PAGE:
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Leisure and Well-Being Model






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Leisure and Well-Being Model. Carruthers & Hood, 2007 Hood & Carruthers, 2007 KNR 273. Carruthers & Hood…. Theoretical Background. Paradigm shift in health & human services Past: Deficit reduction/amelioration of problems
Leisure and Well-Being Model

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Leisure and Well-Being Model

Carruthers & Hood, 2007Hood & Carruthers, 2007

KNR 273

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Carruthers & Hood….Theoretical Background

  • Paradigm shift in health & human services

    • Past: Deficit reduction/amelioration of problems

    • Eliminating problems alone does not result in healthy people (or communities)

    • New: Cultivating strengths & capacities of individuals (& institutions & society)

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Carruthers & Hood….Theoretical Background

  • While relief of distress will always be important in therapy, cultivation of strengths & quality of life is also essential

  • Development of positive assets & strengths may prevent problematic behaviors

    • p. 277

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Carruthers & Hood….Theoretical Background

  • Supported by:

    • World Health Organization

    • Positive psychology

    • Strengths-based practice

    • Leisure theory

    • Ecological perspective

      • Developing individual capacities & context and resources outside the individual

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Carruthers & Hood….Theoretical Background

  • Long term outcomes (distal goal)

    • Well-being

      • Defined: “A state of successful, satisfying, and productive engagement with one’s life and the realization of one’s full physical, cognitive, and social-emotional potential” (p. 280)

    • Leisure is a means to end (well-being)

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Carruthers & Hood….Theoretical Background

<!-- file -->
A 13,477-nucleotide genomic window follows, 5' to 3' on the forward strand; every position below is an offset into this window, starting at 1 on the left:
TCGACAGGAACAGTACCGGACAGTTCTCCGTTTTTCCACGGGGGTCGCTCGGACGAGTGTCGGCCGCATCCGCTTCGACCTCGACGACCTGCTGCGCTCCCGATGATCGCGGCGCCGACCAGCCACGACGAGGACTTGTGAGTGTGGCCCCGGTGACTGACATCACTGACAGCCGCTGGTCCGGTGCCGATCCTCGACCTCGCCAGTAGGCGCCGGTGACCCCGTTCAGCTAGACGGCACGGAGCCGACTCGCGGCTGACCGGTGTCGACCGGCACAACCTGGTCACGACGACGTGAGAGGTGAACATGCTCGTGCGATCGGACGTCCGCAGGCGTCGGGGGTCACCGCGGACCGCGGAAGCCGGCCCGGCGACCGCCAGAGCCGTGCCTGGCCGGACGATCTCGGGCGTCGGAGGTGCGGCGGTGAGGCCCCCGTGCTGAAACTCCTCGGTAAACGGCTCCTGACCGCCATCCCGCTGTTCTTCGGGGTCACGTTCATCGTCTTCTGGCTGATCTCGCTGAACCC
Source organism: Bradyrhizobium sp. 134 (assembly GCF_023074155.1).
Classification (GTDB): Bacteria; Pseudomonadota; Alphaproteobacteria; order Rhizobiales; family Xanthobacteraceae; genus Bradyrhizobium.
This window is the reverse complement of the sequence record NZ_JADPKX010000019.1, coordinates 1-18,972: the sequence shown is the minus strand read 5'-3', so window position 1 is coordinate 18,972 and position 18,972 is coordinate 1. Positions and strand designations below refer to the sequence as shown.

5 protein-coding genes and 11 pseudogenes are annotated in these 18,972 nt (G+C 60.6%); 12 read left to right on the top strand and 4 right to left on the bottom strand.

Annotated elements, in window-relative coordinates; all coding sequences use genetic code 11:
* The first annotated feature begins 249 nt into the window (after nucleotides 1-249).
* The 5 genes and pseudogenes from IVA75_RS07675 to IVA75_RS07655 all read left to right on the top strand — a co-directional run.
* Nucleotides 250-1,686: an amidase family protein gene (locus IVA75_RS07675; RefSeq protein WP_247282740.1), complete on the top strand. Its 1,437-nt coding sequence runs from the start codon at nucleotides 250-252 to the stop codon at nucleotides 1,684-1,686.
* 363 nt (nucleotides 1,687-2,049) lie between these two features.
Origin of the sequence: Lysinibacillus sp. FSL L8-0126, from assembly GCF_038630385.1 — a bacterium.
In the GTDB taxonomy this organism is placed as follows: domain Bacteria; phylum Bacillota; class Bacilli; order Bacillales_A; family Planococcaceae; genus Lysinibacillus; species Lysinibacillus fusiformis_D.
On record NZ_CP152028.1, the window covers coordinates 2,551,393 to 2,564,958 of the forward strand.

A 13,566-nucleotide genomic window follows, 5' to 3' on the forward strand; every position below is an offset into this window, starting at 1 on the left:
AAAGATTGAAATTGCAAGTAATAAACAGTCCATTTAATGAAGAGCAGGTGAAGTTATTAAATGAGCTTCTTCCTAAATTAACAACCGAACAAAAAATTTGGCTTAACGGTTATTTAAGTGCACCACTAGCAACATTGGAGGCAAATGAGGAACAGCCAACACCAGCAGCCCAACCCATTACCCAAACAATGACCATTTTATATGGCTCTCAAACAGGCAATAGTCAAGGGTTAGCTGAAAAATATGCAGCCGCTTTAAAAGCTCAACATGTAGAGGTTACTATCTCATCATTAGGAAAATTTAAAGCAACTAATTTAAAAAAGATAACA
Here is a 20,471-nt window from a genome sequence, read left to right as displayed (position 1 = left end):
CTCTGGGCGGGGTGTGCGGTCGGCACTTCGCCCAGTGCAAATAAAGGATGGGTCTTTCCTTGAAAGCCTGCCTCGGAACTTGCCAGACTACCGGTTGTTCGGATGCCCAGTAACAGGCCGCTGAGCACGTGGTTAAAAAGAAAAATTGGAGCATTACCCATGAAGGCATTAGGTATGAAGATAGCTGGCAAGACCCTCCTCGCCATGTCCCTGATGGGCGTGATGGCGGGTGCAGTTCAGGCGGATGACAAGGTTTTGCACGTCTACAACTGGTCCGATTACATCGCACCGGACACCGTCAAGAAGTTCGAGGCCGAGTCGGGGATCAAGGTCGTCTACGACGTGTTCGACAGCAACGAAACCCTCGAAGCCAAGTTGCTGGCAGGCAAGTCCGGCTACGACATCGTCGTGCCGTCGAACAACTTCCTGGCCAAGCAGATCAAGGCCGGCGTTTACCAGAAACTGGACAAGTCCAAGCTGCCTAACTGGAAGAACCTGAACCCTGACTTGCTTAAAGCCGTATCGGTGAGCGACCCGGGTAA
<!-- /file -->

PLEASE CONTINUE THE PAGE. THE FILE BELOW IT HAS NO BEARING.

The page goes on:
• “This [well-being] is particularly relevant when working with clients who have disabilities or chronic illness in that these conditions are not likely to be ‘cured.’ However, people can learn to create the best life possible by maximizing their capacity in multiple domains of life and realizing their potential in many of these domains.”

    • p.283

    • Does not specify specific groups (Hood & Carruthers, 2007)

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Carruthers & Hood….Theoretical Background

  • Many factors that contribute to well-being

    • 2 that are most appropriate for TR intervention

      • Increasing positive emotion, affect, & experiences on a daily basis

      • Cultivation & expression of one’s full potential, including strengths, capacities & assets

        • p. 281

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Carruthers & Hood….Theoretical Background

  • Proximal outcomes (medial goals)

    • Leisure experience

      • Places great importance on experiencing leisure to develop resources & well-being

      • TR professionals need to understand leisure & pursue leisure experiences that enhance their well-being

      • Leisure can enhance positive experiences & emotion

    • Resources (capacities & assets)

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Carruthers & Hood….Theoretical Background

  • “Therapeutic recreation provided in both community and clinical settings may be a context for the provision of important resource development opportunities.”

    • p.283

    • Does not specify service settings (Hood & Carruthers, 2007)